Penn State Football Sanctions

Even though I have lived now in PA for almost a dozen years, I have yet to get caught up in Penn State football mania. My interest in sports has greatly diminished over the years and I just can’t get excited about it any more. But I DO still like watching whatever good college football game is on Saturday afternoon. It is fun to watch – and there isn’t anything wrong with having some fun!

But it is difficult to not get caught up in all the events surrounding the recent Sandusky convictions and the terrible drama sweeping through the Penn State institution. It certainly is extremely sad. But, as I keep telling everyone, it certainly isn’t shocking. People are bad. What is new about that? If priests can do terrible things, why not jocks? Even “Happy Valley” jocks, who are supposed to be standing for all things “good” and noble and sportsmanlike, are still prone to every vice and sin that everyone else has – perhaps more-so!

A few thoughts:

+ Perhaps we need to rethink our priorities if a football team (a FOOTBALL team!) so dominates an “educational” institution that when it gets taken away or crippled the whole school (and the whole state!) reels in despair.

+ The general rule of thumb is not to make anyone your hero until after they die – as they will surely disappoint you. The NEXT rule of thumb that we are learning is that it is even dangerous to have a dead hero. Even dead ones can disappoint! It is MUCH better to stick with keeping our eyes and affections on Jesus Christ. To put any stock in ANY man is folly.

+ At first I was quite taken aback by the NCAA sanctions on the Penn State. I wasn’t really sure it was “fair” that the rest of the university had to suffer so much for the sins of so few people. But on further reflection I am not quite so dismayed.

  1. Not very many things in life are “fair” from our self centered perspective. Take original sin and our natural human condition. Is it “fair” that we suffer for the sins of Adam and Eve? How about the sins of our father and mother? We all suffer the sins of our politicians as well! The list goes on and on. And certainly we cringe at the thought that our own temporal sins (no matter how minor) have eternal consequences! And then how fair is it that Christ bore, in himself, our sin? The sinless son of God “became sin for us”, taking upon himself our eternal suffering and death!!!! In the end, when you think about it, the NCAA punishments certainly weren’t fair. The punishment should have been much greater! But the judgement of man pales in the face of God’s judgement. We will have to wait for judgement day for the final accounting.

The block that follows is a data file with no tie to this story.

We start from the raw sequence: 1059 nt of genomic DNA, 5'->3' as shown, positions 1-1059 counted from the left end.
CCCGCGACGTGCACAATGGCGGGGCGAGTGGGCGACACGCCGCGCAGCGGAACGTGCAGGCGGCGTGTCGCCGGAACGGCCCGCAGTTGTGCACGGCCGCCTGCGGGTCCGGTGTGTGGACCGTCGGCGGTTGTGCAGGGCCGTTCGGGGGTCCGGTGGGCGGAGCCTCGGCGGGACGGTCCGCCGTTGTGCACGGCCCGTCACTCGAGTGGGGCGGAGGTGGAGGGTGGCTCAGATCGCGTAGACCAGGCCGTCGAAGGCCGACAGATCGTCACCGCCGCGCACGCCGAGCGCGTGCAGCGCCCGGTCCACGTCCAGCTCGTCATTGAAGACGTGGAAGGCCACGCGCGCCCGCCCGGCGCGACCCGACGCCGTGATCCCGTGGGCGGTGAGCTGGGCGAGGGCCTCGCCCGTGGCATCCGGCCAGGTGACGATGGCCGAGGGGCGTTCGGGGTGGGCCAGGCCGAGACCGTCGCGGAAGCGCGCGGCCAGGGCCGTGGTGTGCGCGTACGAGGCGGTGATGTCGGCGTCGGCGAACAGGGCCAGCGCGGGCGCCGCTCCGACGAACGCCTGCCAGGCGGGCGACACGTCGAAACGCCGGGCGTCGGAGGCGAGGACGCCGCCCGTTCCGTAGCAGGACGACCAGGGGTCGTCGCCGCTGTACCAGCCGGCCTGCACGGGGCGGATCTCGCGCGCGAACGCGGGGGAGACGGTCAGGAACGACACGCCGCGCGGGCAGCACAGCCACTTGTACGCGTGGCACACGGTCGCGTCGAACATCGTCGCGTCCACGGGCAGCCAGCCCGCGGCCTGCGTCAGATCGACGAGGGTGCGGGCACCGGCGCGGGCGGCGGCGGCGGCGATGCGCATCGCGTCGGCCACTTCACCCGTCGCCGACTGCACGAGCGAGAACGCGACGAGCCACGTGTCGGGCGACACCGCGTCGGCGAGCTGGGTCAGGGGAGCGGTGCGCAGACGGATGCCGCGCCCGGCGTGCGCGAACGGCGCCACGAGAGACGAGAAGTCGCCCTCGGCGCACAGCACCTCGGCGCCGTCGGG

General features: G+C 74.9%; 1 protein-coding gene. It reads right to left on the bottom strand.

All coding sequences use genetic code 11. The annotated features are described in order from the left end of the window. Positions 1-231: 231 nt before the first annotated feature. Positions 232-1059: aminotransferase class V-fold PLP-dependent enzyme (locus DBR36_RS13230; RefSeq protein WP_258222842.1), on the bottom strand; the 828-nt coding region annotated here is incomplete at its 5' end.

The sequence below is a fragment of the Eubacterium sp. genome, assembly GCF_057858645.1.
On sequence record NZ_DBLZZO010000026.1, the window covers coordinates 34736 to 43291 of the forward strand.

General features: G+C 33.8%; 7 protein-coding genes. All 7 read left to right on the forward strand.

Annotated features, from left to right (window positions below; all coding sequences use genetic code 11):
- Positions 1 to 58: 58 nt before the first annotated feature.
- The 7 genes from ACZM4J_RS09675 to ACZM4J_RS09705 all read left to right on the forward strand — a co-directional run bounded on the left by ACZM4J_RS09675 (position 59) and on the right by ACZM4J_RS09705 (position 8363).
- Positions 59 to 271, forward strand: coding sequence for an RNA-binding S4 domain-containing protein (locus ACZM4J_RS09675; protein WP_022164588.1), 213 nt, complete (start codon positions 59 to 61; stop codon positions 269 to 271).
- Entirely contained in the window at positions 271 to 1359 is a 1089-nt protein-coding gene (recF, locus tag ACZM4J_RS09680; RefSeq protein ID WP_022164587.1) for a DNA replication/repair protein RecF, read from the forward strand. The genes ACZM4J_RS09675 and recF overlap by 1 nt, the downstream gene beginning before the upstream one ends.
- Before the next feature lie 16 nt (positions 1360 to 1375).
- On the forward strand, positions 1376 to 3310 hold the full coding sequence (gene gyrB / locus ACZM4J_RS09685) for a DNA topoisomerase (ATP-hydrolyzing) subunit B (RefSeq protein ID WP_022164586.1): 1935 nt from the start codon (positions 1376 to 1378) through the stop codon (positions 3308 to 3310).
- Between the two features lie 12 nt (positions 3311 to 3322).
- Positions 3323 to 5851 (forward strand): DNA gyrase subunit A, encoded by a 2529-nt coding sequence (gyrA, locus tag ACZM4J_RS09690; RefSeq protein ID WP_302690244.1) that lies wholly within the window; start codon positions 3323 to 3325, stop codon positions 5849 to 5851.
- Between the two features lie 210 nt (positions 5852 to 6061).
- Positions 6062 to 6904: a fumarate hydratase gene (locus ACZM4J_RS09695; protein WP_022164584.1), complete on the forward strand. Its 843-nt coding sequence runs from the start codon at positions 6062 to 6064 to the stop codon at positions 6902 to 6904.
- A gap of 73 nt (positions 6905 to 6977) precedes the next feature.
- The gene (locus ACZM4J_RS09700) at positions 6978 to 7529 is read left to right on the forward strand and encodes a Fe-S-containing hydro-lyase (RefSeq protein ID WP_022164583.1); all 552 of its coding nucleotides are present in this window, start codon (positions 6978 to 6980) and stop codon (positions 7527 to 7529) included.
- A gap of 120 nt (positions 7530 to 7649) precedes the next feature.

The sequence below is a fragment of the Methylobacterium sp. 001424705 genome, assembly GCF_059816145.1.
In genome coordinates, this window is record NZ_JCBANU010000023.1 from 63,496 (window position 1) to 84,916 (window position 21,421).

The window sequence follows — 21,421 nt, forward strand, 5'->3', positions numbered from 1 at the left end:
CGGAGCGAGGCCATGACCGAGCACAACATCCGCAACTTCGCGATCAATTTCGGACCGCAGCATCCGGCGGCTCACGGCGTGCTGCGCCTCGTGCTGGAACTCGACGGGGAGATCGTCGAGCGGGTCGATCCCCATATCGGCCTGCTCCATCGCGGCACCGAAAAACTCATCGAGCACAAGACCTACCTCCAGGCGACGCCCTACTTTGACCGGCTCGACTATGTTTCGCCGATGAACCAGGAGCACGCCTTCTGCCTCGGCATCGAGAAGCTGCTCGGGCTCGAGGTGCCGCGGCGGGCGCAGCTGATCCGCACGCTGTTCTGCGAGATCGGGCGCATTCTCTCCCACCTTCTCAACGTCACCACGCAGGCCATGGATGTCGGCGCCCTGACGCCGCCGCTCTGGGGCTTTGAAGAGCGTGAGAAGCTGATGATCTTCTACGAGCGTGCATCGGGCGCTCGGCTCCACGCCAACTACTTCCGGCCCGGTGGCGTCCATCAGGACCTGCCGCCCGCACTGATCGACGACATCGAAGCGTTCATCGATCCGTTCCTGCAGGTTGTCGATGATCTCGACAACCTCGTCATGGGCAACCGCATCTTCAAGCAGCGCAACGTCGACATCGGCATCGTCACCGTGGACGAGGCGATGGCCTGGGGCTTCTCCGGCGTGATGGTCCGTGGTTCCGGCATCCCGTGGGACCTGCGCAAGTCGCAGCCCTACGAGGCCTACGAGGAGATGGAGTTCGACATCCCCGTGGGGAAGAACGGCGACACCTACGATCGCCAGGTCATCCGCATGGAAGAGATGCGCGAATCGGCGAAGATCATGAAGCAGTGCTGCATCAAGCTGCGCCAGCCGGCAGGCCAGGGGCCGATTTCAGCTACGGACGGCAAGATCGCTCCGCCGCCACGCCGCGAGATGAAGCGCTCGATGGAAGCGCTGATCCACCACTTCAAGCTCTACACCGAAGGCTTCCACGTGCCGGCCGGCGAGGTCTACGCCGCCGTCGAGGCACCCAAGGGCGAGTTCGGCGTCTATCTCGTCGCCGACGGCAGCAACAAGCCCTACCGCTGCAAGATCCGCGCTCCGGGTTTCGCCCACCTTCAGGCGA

2. This debacle is also demonstrating for us much about corporate sin. The reality is that Joe Pa and those few administrators that “actually” sinned (sins of omission) reflected the corporate sin of the university and society as a whole: you and I together! We ALL have a measure of responsibility for their sins… in the face of evil WE lie silent… WE do not teach our children well the ways of the Lord… etc.! You could say that WE, in a sense, put so much pressure on the administrators to “succeed” that they felt they had no other choice but to keep silent. We are all in this together – no doubt about it!
  3. Finally, I am slightly hopeful that these sanctions might JUST be enough to ACTUALLY convince whoever else is doing wrong in the college football world that it really IS more beneficial to do the right thing instead of the wrong. I think it has just been way to easy for these sports programs to cheat and do wrong – and suffer some minor consequences when they get caught – than do the right thing. You want to think that carrots are enough to keep people in line. Maybe we need sticks. Or a club.

Maybe there will be football in the REAL happy valley of heaven! I hope so! I always wanted to be able to throw a real spiral!

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2 thoughts on “Penn State Football Sanctions

  1. I watched/heard the NCAA head deliver the “sanctions against Penn State” speech at 9am the day “they” broke into regular programming to air it. I actually sat there with my mouth dropped open, as he read the decisions. Then I cheered, sort of. The NCAA could have done nothing less. AT LAST, someone was treating the “coverup” as it should have been: a crime. I don’t delude myself into thinking that what the NCAA did to Penn State will even remotely prevent further similar sex crimes anywhere, much less there. People just tend to get more careful. But I believe it IS a good lesson/example to those who assist in coverups.
    Joe Paterno was lucky to have died when he did, as far as being able to avoid the wrath of “the people” (as if anyone could hate JoePa). I do feel badly for his family, and the family of J. Sandusky. Families of perpetrators of molestation crimes are usually the last to know, and have to live with guilt by association.
    I pray that this HUGE debacle will result in a LOT of dinner table & classroom discussions – maybe even church group discussions – on good/evil , right/wrong, and doing the right thing even when it isn’t easy or convenient and could make you a pariah. Who knows whose life you might save, physically or mentally? How could you live with YOURSELF if you looked the other way? I surely wouldn’t want to face my God if I had…..

  2. It would be GREAT to have a some kind of church dialogue on the issue, using it as a teaching tool. How about for a youth group? Wow!

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